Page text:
Music Mondays: Grândola, Vila Morena

On every corner, a friend
In every face, equality
Grândola, swarthy town
Land of brotherhood

Zeca Afonso: Grândola, Vila Morena

Today’s song is from History is Made at Night. Here’s a short extract from a great post.

n April 1974, left leaning military officers overthrew the Portuguese dictatorship and ended its colonial wars in Africa. For the next two years Portugal was in turmoil, with workers taking over workplaces and many hoping to push the revolution further. The radio stations were one of the key sites of struggle, in particular Rádio Renascença.

The Revolution Started with a Song by John Hoyland (Street Life, November 1 1975): 

‘3 am, April 25 1974. By prior arrangement with the rebel Armed Forces Movement (AFM), a DJ on Lisbon’s Radio Renascenca plays ‘Grandola, Vila Morena’, a popular song of the day whose possible subversive meaning had escaped the censor’s ears. The song is a signal for a military uprising that, with scarcely any opposition, overthrows the Caetano Government, and brings to an end 50 years of fascism in Portugal. The next day, the people pour into the streets, and give the soldiers red carnations. The soldiers stick the flowers in their guns…’

Previous: The music of the carnation revolution, The Carnation revolution, Anarchist fado.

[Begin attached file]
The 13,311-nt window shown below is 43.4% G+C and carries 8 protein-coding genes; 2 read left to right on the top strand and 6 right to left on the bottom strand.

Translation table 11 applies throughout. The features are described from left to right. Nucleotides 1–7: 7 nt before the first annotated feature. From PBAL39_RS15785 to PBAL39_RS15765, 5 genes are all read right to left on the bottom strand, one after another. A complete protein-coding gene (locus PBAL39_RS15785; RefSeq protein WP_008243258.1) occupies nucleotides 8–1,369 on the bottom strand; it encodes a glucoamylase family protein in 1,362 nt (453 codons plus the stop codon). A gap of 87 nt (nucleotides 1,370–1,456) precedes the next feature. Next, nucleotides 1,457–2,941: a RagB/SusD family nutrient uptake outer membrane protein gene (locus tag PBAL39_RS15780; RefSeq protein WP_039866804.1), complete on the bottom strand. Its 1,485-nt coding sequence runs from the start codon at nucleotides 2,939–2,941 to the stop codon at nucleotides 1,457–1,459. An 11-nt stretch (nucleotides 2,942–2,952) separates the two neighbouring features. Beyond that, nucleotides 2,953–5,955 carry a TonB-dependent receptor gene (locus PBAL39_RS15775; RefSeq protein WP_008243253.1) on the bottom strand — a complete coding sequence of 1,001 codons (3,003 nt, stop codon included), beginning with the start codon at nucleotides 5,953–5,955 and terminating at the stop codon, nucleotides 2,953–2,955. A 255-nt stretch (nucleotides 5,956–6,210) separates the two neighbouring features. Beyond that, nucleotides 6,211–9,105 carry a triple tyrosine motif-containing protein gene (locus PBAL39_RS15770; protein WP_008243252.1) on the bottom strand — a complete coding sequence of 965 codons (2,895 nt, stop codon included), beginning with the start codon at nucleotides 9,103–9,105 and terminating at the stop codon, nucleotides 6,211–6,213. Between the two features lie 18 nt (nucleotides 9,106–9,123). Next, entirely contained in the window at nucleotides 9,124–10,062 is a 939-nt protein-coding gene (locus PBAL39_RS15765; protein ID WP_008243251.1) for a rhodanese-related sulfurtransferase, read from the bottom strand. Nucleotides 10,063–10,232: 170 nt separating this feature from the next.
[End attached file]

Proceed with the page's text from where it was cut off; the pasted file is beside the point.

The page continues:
Music Monday 1: Carnation revolution

It is today the anniversary of the Portuguese carnation revolution.

Maurice Brinton:

Like all radical endeavours in history the upsurge was a joyful affair, at least to start with. An immensely popular song, after April 25th, was entitled Gaibota (the seagull). Poster wit, although perhaps never achieving the insights of May 1968 in France, nevertheless developed into a telling instrument of social critique. The anarchists ensured that it was used as often against the ‘left’ as against more obvious targets. With the joy went a very Portuguese toughness.

The Fado persisted,not as an embodiement of despair and resignation (as claimed by the superficial sociologists ) but as a down-to-earth and uncompromising statement of the life of the poor. I recall a letter Phil once wrote me. He was entering the Alentejo : “The tiny hills begin to roll across the flat countryside. Crouched eucalyptus trees hide in the barren dales. Here is a land of tradition, of rich struggles against elements and of wine, olives and music, of landowners alike, a land of everyday survival, difficult to penetrate except by those who care for it. It is as if the stunted growth of the trees said all that needed to be said about hardship, abandonment, work – about the constant fight against a poor and unyielding soil on which lived giant women and monstrous men. But however ungrateful the land, the spirit was never crippled…”.

Although not songs of revolt the fados testify to this indestructibility of the oppressed, to this deep unity of man and nature. Romany roots endow some songs with a fierce pride, with a scorn for what ‘the bourgeois’ will think or say, enabling them boldly to deal with such themes as women’s right to sexual pleasure. No sentimentality, no soothing syrup. Love may mean pain, but is worth it. No neurotic trendiness. Just things as they are.Is not this the raw material of which revolution will be made?

Here is A gaviota, also known as Somos livres, We are free.

Published in: on April 25, 2011 at 7:27 am  Comments (3)  
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25 April 1974


Published in: on April 25, 2010 at 11:35 pm  Comments (2)  
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